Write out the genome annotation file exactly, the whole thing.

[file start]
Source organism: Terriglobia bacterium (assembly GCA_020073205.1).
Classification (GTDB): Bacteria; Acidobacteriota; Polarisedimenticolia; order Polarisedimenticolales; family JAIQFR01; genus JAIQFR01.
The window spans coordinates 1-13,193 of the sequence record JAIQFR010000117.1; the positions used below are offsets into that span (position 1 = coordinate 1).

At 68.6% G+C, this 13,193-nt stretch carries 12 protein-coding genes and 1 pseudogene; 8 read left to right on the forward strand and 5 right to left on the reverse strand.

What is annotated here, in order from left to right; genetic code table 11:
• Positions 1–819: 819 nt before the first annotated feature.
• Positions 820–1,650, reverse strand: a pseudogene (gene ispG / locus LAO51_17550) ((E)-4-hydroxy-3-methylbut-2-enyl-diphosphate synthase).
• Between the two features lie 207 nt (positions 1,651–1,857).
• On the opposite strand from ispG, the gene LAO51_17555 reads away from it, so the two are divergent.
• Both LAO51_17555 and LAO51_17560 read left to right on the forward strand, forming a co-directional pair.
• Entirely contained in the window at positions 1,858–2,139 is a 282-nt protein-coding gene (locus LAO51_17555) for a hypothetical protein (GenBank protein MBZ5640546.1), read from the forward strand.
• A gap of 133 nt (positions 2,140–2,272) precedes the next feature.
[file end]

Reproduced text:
Source organism: Terriglobia bacterium (assembly GCA_020073205.1).
Classification (GTDB): Bacteria; Acidobacteriota; Polarisedimenticolia; order Polarisedimenticolales; family JAIQFR01; genus JAIQFR01.
The window spans coordinates 1-13,193 of the sequence record JAIQFR010000117.1; the positions used below are offsets into that span (position 1 = coordinate 1).

At 68.6% G+C, this 13,193-nt stretch carries 12 protein-coding genes and 1 pseudogene; 8 read left to right on the forward strand and 5 right to left on the reverse strand.

What is annotated here, in order from left to right; genetic code table 11:
• Positions 1–819: 819 nt before the first annotated feature.
• Positions 820–1,650, reverse strand: a pseudogene (gene ispG / locus LAO51_17550) ((E)-4-hydroxy-3-methylbut-2-enyl-diphosphate synthase).
• Between the two features lie 207 nt (positions 1,651–1,857).
• On the opposite strand from ispG, the gene LAO51_17555 reads away from it, so the two are divergent.
• Both LAO51_17555 and LAO51_17560 read left to right on the forward strand, forming a co-directional pair.
• Entirely contained in the window at positions 1,858–2,139 is a 282-nt protein-coding gene (locus LAO51_17555) for a hypothetical protein (GenBank protein MBZ5640546.1), read from the forward strand.
• A gap of 133 nt (positions 2,140–2,272) precedes the next feature.